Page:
Many of you know that we’re not just an iguana family, though admittedly, Dorian does rule the roost. As with many reptile parents I’ve met over the years, there’s a weird “collecting” nature to these special pets. I’ve honestly never met a snake owner with just one snake. Maybe it’s because reptiles are contained, fashioned away in glass tanks and mesh screens, they’re just more collectible in a way. A collection of two corn snakes, a ball python, and a blood python morph, could easily fit in one room and three mid-sized tanks. I’m not sure a Samoyed, a bulldog, and two calicoes could say the same.
As such, our little guys and gals all know each other. Dorian makes sure he does his rounds and let’s them all know he’s in charge. He’ll walk into someone’s room, say the beardie room, and headbob at everyone to show he’s the top dog. For the most part, they get along with him, despite a healthy dose of fear/respect that keeps everyone in check. Being that he’s a pretty placid and easy-going guy, we’ve never once worried that Dorian would hurt the beardies, frilly, or our female iguana Cali.
We recently lost two of our beardies, Irwin, our nine year old dragon who lived with Amber, and Johan, one of two baby dragons I acquired in October. While Dorian barely knew Johan existed, he was well acquainted with Irwin. They were quite chummy in fact, cuddle buddies and banana sharers. Well not at the same time. No one should get between Dorian and his bananas without risking bodily harm!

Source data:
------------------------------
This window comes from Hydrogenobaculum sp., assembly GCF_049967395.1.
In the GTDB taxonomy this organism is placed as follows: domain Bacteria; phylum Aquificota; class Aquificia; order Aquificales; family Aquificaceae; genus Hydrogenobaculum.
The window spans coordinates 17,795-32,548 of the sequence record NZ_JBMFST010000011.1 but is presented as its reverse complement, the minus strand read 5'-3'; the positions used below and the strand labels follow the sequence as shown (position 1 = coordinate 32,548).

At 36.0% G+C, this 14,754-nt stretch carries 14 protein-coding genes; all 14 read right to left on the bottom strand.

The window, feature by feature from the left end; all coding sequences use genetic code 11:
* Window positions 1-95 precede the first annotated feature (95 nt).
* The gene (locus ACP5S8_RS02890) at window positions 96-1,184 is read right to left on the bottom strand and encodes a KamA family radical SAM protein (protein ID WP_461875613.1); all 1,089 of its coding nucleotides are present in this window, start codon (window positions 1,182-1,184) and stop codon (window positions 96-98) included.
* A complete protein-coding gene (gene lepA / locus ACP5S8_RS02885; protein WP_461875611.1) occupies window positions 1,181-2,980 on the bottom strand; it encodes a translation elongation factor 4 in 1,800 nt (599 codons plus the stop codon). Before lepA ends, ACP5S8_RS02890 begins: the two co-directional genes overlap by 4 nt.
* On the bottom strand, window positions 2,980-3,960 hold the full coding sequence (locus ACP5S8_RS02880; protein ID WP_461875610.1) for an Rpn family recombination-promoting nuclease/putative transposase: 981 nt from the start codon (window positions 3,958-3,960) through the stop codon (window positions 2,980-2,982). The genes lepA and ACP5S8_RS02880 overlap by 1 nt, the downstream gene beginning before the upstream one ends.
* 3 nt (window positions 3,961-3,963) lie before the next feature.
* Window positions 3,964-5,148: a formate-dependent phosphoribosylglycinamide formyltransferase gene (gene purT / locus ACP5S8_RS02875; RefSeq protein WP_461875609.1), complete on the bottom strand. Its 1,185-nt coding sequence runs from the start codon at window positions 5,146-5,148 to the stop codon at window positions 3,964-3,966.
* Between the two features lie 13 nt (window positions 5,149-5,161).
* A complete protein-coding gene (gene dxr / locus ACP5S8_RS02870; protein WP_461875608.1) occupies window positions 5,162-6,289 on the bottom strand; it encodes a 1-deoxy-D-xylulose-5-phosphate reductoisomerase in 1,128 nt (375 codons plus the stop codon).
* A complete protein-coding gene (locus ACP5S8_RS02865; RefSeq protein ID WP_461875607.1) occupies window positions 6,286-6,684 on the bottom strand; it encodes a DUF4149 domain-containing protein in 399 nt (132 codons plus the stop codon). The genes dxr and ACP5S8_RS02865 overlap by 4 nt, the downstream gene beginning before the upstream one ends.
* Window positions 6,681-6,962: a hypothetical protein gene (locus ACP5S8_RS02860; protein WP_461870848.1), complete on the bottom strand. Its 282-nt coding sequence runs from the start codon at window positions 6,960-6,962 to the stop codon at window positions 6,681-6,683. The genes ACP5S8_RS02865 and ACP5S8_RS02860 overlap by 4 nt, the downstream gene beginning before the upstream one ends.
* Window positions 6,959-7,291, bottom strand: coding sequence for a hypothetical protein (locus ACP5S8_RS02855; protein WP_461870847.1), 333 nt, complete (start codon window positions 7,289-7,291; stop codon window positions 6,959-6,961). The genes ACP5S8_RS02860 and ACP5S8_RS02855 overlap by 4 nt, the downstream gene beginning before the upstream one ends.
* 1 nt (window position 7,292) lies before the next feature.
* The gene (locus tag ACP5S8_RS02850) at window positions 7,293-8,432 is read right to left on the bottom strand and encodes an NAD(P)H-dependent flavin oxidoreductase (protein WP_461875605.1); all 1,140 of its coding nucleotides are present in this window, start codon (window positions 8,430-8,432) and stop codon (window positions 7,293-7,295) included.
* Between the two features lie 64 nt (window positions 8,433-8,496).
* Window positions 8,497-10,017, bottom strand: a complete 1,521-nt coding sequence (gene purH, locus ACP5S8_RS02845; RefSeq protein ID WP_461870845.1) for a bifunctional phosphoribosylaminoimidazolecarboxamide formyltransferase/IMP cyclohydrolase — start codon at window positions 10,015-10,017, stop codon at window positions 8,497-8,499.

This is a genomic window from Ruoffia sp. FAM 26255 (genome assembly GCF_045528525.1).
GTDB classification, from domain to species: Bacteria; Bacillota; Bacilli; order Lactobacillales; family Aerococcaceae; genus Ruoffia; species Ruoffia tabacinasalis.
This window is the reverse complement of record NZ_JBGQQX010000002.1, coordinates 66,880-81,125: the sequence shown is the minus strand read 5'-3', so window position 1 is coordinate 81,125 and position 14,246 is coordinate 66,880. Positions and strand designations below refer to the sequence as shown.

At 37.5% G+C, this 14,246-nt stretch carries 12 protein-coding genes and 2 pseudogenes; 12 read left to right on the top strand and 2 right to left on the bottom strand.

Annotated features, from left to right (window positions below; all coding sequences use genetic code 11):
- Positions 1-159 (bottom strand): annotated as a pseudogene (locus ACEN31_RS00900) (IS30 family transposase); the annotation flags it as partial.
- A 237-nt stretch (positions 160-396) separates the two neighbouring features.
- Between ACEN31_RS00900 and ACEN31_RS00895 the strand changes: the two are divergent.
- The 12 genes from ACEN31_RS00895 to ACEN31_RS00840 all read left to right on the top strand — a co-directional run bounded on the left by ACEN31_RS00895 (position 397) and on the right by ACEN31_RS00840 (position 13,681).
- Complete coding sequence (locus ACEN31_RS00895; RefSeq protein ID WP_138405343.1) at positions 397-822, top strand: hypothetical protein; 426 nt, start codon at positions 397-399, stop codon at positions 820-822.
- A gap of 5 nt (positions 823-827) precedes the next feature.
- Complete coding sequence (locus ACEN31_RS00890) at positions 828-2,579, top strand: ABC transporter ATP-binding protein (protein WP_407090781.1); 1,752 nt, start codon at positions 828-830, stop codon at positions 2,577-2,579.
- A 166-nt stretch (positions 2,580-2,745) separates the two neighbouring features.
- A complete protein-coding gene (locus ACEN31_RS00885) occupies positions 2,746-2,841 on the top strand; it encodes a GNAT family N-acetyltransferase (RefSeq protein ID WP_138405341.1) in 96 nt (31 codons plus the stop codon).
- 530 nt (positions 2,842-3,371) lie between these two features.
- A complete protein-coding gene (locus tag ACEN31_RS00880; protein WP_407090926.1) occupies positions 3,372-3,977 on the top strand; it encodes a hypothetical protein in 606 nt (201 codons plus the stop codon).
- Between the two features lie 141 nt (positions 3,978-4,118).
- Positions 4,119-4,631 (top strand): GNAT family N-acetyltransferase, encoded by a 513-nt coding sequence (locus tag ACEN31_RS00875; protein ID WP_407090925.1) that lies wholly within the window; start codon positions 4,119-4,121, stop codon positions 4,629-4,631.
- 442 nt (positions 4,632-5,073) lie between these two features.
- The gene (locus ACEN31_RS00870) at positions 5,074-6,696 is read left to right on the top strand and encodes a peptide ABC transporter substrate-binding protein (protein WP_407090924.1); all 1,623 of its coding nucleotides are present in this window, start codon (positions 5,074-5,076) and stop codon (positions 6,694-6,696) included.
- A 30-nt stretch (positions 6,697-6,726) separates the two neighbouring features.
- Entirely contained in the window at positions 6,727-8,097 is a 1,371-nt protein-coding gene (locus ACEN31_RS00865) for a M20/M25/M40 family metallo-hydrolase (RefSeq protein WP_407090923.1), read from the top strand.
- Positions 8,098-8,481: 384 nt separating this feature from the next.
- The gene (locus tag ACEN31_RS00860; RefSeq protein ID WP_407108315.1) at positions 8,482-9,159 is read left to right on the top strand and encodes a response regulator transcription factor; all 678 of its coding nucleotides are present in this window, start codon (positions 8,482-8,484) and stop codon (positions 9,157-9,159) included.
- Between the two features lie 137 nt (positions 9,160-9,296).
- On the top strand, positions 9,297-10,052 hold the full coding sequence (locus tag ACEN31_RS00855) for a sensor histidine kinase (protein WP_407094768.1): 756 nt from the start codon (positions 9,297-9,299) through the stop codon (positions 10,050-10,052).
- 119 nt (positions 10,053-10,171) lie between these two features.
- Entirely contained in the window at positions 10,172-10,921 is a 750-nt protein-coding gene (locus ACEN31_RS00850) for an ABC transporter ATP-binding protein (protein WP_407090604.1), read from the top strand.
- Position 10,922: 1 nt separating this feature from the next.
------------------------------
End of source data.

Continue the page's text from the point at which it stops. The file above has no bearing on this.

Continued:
When my first beardie died of liver cancer, Dorian let me know he was unhappy about me presumably causing her absence. He used to walk back into her room, look at her empty tank, and then headbob at me as if I were the guilty party. Each time it happened, it was like tearing open a freshly healed wound.
Worse yet, was my inability to answer why she was gone. All Dorian sees is an empty tank, so it must be my fault. Though I often tend to overpersonify him, the truth is his little reptilian brain can only process so much, and certainly not something as abstract as death. I wish it could, it would prove cathartic to me and empathetic for Dorian.
It’s a sad reminder as a vet once told me that we invite these special animals into our lives for a short time, and we know our time with them is short. We either accept this and accept the pain that comes with it, or we don’t bring them into our lives to begin with.
As much as I hate to say it, I gladly choose the pain. The joy and memories of the short time we have together will always be greater than the loss.